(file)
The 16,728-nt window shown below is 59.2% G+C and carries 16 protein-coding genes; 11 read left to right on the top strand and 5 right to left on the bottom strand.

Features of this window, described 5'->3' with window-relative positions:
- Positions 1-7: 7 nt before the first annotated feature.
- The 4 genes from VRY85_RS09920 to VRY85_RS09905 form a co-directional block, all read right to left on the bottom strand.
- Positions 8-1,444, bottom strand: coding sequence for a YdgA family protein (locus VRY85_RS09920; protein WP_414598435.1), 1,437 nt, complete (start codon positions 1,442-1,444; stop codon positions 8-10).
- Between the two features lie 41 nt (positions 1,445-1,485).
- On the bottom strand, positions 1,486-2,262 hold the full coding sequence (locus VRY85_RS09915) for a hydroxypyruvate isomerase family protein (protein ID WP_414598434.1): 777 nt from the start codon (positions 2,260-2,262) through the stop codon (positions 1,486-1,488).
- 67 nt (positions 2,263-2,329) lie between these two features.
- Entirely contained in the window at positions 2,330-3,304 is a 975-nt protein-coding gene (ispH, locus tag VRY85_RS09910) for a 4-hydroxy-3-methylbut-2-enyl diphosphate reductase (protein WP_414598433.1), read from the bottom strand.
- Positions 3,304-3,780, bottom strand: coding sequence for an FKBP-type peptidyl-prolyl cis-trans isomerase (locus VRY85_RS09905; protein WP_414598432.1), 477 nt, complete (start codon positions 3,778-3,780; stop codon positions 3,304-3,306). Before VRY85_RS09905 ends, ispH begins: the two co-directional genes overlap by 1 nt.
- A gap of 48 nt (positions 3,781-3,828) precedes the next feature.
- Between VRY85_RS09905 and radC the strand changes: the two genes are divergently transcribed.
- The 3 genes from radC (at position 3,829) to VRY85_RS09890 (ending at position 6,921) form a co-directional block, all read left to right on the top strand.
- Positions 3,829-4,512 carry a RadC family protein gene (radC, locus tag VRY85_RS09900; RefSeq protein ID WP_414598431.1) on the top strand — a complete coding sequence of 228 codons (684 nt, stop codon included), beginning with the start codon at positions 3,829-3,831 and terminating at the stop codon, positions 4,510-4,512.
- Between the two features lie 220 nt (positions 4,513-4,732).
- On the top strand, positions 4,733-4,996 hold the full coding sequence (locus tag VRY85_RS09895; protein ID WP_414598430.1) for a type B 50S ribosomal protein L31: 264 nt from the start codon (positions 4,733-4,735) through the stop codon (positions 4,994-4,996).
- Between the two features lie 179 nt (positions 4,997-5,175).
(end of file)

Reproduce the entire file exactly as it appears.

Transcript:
The 16,728-nt window shown below is 59.2% G+C and carries 16 protein-coding genes; 11 read left to right on the top strand and 5 right to left on the bottom strand.

Features of this window, described 5'->3' with window-relative positions:
- Positions 1-7: 7 nt before the first annotated feature.
- The 4 genes from VRY85_RS09920 to VRY85_RS09905 form a co-directional block, all read right to left on the bottom strand.
- Positions 8-1,444, bottom strand: coding sequence for a YdgA family protein (locus VRY85_RS09920; protein WP_414598435.1), 1,437 nt, complete (start codon positions 1,442-1,444; stop codon positions 8-10).
- Between the two features lie 41 nt (positions 1,445-1,485).
- On the bottom strand, positions 1,486-2,262 hold the full coding sequence (locus VRY85_RS09915) for a hydroxypyruvate isomerase family protein (protein ID WP_414598434.1): 777 nt from the start codon (positions 2,260-2,262) through the stop codon (positions 1,486-1,488).
- 67 nt (positions 2,263-2,329) lie between these two features.
- Entirely contained in the window at positions 2,330-3,304 is a 975-nt protein-coding gene (ispH, locus tag VRY85_RS09910) for a 4-hydroxy-3-methylbut-2-enyl diphosphate reductase (protein WP_414598433.1), read from the bottom strand.
- Positions 3,304-3,780, bottom strand: coding sequence for an FKBP-type peptidyl-prolyl cis-trans isomerase (locus VRY85_RS09905; protein WP_414598432.1), 477 nt, complete (start codon positions 3,778-3,780; stop codon positions 3,304-3,306). Before VRY85_RS09905 ends, ispH begins: the two co-directional genes overlap by 1 nt.
- A gap of 48 nt (positions 3,781-3,828) precedes the next feature.
- Between VRY85_RS09905 and radC the strand changes: the two genes are divergently transcribed.
- The 3 genes from radC (at position 3,829) to VRY85_RS09890 (ending at position 6,921) form a co-directional block, all read left to right on the top strand.
- Positions 3,829-4,512 carry a RadC family protein gene (radC, locus tag VRY85_RS09900; RefSeq protein ID WP_414598431.1) on the top strand — a complete coding sequence of 228 codons (684 nt, stop codon included), beginning with the start codon at positions 3,829-3,831 and terminating at the stop codon, positions 4,510-4,512.
- Between the two features lie 220 nt (positions 4,513-4,732).
- On the top strand, positions 4,733-4,996 hold the full coding sequence (locus tag VRY85_RS09895; protein ID WP_414598430.1) for a type B 50S ribosomal protein L31: 264 nt from the start codon (positions 4,733-4,735) through the stop codon (positions 4,994-4,996).
- Between the two features lie 179 nt (positions 4,997-5,175).